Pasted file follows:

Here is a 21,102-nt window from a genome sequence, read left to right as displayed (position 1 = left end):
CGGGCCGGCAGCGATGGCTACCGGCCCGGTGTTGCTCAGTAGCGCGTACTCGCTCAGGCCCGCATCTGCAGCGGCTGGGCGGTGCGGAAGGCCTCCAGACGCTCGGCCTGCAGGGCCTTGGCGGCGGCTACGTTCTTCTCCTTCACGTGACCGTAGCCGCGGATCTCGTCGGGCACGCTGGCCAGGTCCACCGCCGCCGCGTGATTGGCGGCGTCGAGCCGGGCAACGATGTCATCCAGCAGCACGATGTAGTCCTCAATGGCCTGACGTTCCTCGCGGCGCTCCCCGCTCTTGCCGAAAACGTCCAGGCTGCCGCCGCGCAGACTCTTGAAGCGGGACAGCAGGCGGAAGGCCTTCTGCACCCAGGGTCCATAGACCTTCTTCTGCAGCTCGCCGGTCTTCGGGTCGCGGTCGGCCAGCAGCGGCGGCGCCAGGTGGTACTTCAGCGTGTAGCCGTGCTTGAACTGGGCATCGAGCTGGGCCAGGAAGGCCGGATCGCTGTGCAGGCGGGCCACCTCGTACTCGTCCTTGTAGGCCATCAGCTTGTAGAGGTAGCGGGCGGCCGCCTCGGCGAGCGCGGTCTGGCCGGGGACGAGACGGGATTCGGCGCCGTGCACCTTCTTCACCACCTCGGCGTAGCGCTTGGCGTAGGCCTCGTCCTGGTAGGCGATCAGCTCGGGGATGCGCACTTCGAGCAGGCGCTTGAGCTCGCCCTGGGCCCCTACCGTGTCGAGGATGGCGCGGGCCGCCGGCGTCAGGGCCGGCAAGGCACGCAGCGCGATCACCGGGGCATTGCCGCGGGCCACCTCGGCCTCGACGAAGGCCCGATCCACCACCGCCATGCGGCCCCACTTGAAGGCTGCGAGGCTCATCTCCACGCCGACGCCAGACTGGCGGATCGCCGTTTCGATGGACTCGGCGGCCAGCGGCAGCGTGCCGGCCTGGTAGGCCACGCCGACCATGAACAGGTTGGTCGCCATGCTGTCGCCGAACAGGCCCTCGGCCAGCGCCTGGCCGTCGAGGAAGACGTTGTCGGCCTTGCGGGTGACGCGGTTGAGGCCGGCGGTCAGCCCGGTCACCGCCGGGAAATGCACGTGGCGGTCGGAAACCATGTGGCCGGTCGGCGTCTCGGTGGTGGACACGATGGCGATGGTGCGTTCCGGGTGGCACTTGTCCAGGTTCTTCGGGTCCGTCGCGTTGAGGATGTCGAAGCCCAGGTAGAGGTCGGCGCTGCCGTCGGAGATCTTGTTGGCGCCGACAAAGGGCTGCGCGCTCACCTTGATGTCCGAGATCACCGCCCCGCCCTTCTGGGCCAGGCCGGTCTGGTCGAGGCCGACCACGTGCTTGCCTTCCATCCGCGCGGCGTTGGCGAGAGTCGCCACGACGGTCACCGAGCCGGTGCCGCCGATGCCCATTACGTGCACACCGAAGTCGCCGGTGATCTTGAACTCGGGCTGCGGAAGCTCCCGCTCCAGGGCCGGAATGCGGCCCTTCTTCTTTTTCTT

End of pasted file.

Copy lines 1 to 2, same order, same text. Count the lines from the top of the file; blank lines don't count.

Here is a 21,102-nt window from a genome sequence, read left to right as displayed (position 1 = left end):
CGGGCCGGCAGCGATGGCTACCGGCCCGGTGTTGCTCAGTAGCGCGTACTCGCTCAGGCCCGCATCTGCAGCGGCTGGGCGGTGCGGAAGGCCTCCAGACGCTCGGCCTGCAGGGCCTTGGCGGCGGCTACGTTCTTCTCCTTCACGTGACCGTAGCCGCGGATCTCGTCGGGCACGCTGGCCAGGTCCACCGCCGCCGCGTGATTGGCGGCGTCGAGCCGGGCAACGATGTCATCCAGCAGCACGATGTAGTCCTCAATGGCCTGACGTTCCTCGCGGCGCTCCCCGCTCTTGCCGAAAACGTCCAGGCTGCCGCCGCGCAGACTCTTGAAGCGGGACAGCAGGCGGAAGGCCTTCTGCACCCAGGGTCCATAGACCTTCTTCTGCAGCTCGCCGGTCTTCGGGTCGCGGTCGGCCAGCAGCGGCGGCGCCAGGTGGTACTTCAGCGTGTAGCCGTGCTTGAACTGGGCATCGAGCTGGGCCAGGAAGGCCGGATCGCTGTGCAGGCGGGCCACCTCGTACTCGTCCTTGTAGGCCATCAGCTTGTAGAGGTAGCGGGCGGCCGCCTCGGCGAGCGCGGTCTGGCCGGGGACGAGACGGGATTCGGCGCCGTGCACCTTCTTCACCACCTCGGCGTAGCGCTTGGCGTAGGCCTCGTCCTGGTAGGCGATCAGCTCGGGGATGCGCACTTCGAGCAGGCGCTTGAGCTCGCCCTGGGCCCCTACCGTGTCGAGGATGGCGCGGGCCGCCGGCGTCAGGGCCGGCAAGGCACGCAGCGCGATCACCGGGGCATTGCCGCGGGCCACCTCGGCCTCGACGAAGGCCCGATCCACCACCGCCATGCGGCCCCACTTGAAGGCTGCGAGGCTCATCTCCACGCCGACGCCAGACTGGCGGATCGCCGTTTCGATGGACTCGGCGGCCAGCGGCAGCGTGCCGGCCTGGTAGGCCACGCCGACCATGAACAGGTTGGTCGCCATGCTGTCGCCGAACAGGCCCTCGGCCAGCGCCTGGCCGTCGAGGAAGACGTTGTCGGCCTTGCGGGTGACGCGGTTGAGGCCGGCGGTCAGCCCGGTCACCGCCGGGAAATGCACGTGGCGGTCGGAAACCATGTGGCCGGTCGGCGTCTCGGTGGTGGACACGATGGCGATGGTGCGTTCCGGGTGGCACTTGTCCAGGTTCTTCGGGTCCGTCGCGTTGAGGATGTCGAAGCCCAGGTAGAGGTCGGCGCTGCCGTCGGAGATCTTGTTGGCGCCGACAAAGGGCTGCGCGCTCACCTTGATGTCCGAGATCACCGCCCCGCCCTTCTGGGCCAGGCCGGTCTGGTCGAGGCCGACCACGTGCTTGCCTTCCATCCGCGCGGCGTTGGCGAGAGTCGCCACGACGGTCACCGAGCCGGTGCCGCCGATGCCCATTACGTGCACACCGAAGTCGCCGGTGATCTTGAACTCGGGCTGCGGAAGCTCCCGCTCCAGGGCCGGAATGCGGCCCTTCTTCTTTTTCTT